With SIRO and the’ hold short procedure’ (see above) there is much more capacity gain. But these operations will always be dependent. This procedure should take into account possible overruns of the hold short lines (than crossing the other runway , where a departure or landing simultaneously takes place), possible overshoots , and balked landings. There should be a buffer established between the end of the published landing distance available and the intersecting runway. A risk will always exist; the possible conflict situation is concluded random. By giving traffic information, a part of the responsibility is moved to the cockpit. The controller is ‘monitoring’ visually the possible conflict situations and is hoping that nothing will go wrong. Especially in IMC , the controller needs adequate equipment and specific Diverging Missed Approach Procedures (DMAP) in order to control the runway crossing point or missed approach crossing point. On the runway special marking and lighting are needed, to accommodate these procedures. In both VMC and IMC collision risk analysis should be carried out before starting these operations.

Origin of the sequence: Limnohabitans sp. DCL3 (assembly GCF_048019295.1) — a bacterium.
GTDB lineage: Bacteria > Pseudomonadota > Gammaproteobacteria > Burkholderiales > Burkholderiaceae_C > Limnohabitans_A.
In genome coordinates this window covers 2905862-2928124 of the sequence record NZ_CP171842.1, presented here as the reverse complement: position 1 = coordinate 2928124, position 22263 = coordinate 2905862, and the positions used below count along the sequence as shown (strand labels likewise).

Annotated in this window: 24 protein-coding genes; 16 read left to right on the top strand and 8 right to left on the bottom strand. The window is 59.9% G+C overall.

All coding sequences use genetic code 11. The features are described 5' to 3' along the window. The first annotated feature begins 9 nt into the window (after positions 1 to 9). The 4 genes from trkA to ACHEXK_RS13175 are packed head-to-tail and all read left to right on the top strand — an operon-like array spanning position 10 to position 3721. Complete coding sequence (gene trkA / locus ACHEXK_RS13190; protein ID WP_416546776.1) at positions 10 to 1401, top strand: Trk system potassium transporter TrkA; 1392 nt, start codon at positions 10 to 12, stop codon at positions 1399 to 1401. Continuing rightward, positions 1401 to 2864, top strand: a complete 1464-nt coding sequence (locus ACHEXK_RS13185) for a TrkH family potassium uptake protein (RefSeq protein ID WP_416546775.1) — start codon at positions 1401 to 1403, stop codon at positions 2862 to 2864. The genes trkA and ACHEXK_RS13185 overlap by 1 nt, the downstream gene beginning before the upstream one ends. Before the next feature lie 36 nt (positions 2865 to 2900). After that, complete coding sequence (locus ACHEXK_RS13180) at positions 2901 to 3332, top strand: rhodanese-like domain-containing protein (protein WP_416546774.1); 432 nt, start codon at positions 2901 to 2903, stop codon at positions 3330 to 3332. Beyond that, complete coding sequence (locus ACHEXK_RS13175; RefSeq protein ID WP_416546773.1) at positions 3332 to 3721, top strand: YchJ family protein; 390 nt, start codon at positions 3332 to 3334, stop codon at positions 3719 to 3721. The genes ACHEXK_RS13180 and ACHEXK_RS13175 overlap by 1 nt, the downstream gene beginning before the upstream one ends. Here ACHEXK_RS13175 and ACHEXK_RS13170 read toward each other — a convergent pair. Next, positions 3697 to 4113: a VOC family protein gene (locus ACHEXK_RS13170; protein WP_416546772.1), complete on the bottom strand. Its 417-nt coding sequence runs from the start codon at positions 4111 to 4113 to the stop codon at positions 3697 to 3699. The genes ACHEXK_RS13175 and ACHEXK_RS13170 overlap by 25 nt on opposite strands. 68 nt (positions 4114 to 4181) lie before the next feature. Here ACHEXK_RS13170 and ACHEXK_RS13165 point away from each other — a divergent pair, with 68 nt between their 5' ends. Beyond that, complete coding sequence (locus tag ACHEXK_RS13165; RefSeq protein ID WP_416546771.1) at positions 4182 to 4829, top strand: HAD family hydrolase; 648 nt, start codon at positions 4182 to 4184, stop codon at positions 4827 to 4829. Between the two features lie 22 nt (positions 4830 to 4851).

In the USA a special operation has been developed by the MITRE Corporation together with the FAA , called Dependent Converging Instrument Approaches (DCIA), with the objective to protect simultaneous missed approaches on converging landing runways in IMC in order to increase landing capacity. A special software tool has been developed by Mitre to assist ATC in staggering converging approaches with more accuracy. This tool is called – Converging Runway Display Aid (CRDA), and uses the radar echoes of traffic on the primary runway to provide ghost-images on the secondary runway. These ghost-images are presented at the same distance from the intersection ( the so called reference point) of the two runways as the original radar-echo. With CRDA, ATC is able to stagger traffic on the two runways in such a way that, in case of simultaneous missed approaches the flightpaths are protected, not with the normal radar separation but with a minimum protection of 1 NM (or more) at the reference point.